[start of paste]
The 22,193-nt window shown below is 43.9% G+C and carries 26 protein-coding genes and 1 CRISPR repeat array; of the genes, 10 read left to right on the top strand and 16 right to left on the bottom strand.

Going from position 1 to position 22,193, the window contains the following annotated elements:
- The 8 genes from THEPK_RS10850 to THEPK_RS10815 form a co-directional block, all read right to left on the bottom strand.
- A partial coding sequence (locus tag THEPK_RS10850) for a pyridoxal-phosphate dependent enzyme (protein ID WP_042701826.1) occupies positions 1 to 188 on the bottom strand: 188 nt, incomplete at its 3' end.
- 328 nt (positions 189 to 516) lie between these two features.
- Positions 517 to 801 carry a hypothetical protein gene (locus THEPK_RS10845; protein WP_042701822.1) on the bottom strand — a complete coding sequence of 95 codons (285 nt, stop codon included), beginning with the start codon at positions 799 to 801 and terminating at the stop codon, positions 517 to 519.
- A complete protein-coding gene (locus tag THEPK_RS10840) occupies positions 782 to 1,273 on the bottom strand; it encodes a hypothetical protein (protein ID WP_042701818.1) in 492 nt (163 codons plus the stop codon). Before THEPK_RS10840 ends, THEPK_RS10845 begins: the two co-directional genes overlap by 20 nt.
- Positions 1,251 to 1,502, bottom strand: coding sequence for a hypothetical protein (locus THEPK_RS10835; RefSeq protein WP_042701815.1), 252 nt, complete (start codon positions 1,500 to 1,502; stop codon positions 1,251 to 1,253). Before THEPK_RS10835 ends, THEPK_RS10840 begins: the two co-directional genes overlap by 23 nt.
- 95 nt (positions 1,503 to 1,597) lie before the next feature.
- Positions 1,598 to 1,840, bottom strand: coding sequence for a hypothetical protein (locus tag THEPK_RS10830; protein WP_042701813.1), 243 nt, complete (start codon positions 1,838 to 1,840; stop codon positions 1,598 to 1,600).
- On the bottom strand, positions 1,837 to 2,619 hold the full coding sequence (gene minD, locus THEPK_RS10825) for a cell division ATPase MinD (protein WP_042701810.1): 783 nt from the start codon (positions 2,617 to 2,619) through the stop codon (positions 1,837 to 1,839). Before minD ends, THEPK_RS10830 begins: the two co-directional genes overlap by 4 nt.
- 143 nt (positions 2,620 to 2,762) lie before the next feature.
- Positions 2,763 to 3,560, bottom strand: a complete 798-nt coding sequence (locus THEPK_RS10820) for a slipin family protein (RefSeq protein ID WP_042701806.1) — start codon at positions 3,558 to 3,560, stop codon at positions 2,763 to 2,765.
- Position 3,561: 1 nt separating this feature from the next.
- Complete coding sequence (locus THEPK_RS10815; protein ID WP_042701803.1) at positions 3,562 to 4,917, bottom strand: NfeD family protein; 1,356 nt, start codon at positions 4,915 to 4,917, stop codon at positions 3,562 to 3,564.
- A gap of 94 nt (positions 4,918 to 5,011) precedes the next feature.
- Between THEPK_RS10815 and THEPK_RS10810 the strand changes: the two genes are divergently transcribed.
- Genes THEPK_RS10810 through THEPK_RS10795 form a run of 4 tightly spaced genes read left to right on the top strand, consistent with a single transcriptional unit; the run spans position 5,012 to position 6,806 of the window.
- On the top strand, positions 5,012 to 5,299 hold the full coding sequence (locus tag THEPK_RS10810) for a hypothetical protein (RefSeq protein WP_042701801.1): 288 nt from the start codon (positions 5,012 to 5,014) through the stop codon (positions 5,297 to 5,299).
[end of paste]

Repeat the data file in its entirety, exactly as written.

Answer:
The 22,193-nt window shown below is 43.9% G+C and carries 26 protein-coding genes and 1 CRISPR repeat array; of the genes, 10 read left to right on the top strand and 16 right to left on the bottom strand.

Going from position 1 to position 22,193, the window contains the following annotated elements:
- The 8 genes from THEPK_RS10850 to THEPK_RS10815 form a co-directional block, all read right to left on the bottom strand.
- A partial coding sequence (locus tag THEPK_RS10850) for a pyridoxal-phosphate dependent enzyme (protein ID WP_042701826.1) occupies positions 1 to 188 on the bottom strand: 188 nt, incomplete at its 3' end.
- 328 nt (positions 189 to 516) lie between these two features.
- Positions 517 to 801 carry a hypothetical protein gene (locus THEPK_RS10845; protein WP_042701822.1) on the bottom strand — a complete coding sequence of 95 codons (285 nt, stop codon included), beginning with the start codon at positions 799 to 801 and terminating at the stop codon, positions 517 to 519.
- A complete protein-coding gene (locus tag THEPK_RS10840) occupies positions 782 to 1,273 on the bottom strand; it encodes a hypothetical protein (protein ID WP_042701818.1) in 492 nt (163 codons plus the stop codon). Before THEPK_RS10840 ends, THEPK_RS10845 begins: the two co-directional genes overlap by 20 nt.
- Positions 1,251 to 1,502, bottom strand: coding sequence for a hypothetical protein (locus THEPK_RS10835; RefSeq protein WP_042701815.1), 252 nt, complete (start codon positions 1,500 to 1,502; stop codon positions 1,251 to 1,253). Before THEPK_RS10835 ends, THEPK_RS10840 begins: the two co-directional genes overlap by 23 nt.
- 95 nt (positions 1,503 to 1,597) lie before the next feature.
- Positions 1,598 to 1,840, bottom strand: coding sequence for a hypothetical protein (locus tag THEPK_RS10830; protein WP_042701813.1), 243 nt, complete (start codon positions 1,838 to 1,840; stop codon positions 1,598 to 1,600).
- On the bottom strand, positions 1,837 to 2,619 hold the full coding sequence (gene minD, locus THEPK_RS10825) for a cell division ATPase MinD (protein WP_042701810.1): 783 nt from the start codon (positions 2,617 to 2,619) through the stop codon (positions 1,837 to 1,839). Before minD ends, THEPK_RS10830 begins: the two co-directional genes overlap by 4 nt.
- 143 nt (positions 2,620 to 2,762) lie before the next feature.
- Positions 2,763 to 3,560, bottom strand: a complete 798-nt coding sequence (locus THEPK_RS10820) for a slipin family protein (RefSeq protein ID WP_042701806.1) — start codon at positions 3,558 to 3,560, stop codon at positions 2,763 to 2,765.
- Position 3,561: 1 nt separating this feature from the next.
- Complete coding sequence (locus THEPK_RS10815; protein ID WP_042701803.1) at positions 3,562 to 4,917, bottom strand: NfeD family protein; 1,356 nt, start codon at positions 4,915 to 4,917, stop codon at positions 3,562 to 3,564.
- A gap of 94 nt (positions 4,918 to 5,011) precedes the next feature.
- Between THEPK_RS10815 and THEPK_RS10810 the strand changes: the two genes are divergently transcribed.
- Genes THEPK_RS10810 through THEPK_RS10795 form a run of 4 tightly spaced genes read left to right on the top strand, consistent with a single transcriptional unit; the run spans position 5,012 to position 6,806 of the window.
- On the top strand, positions 5,012 to 5,299 hold the full coding sequence (locus tag THEPK_RS10810) for a hypothetical protein (RefSeq protein WP_042701801.1): 288 nt from the start codon (positions 5,012 to 5,014) through the stop codon (positions 5,297 to 5,299).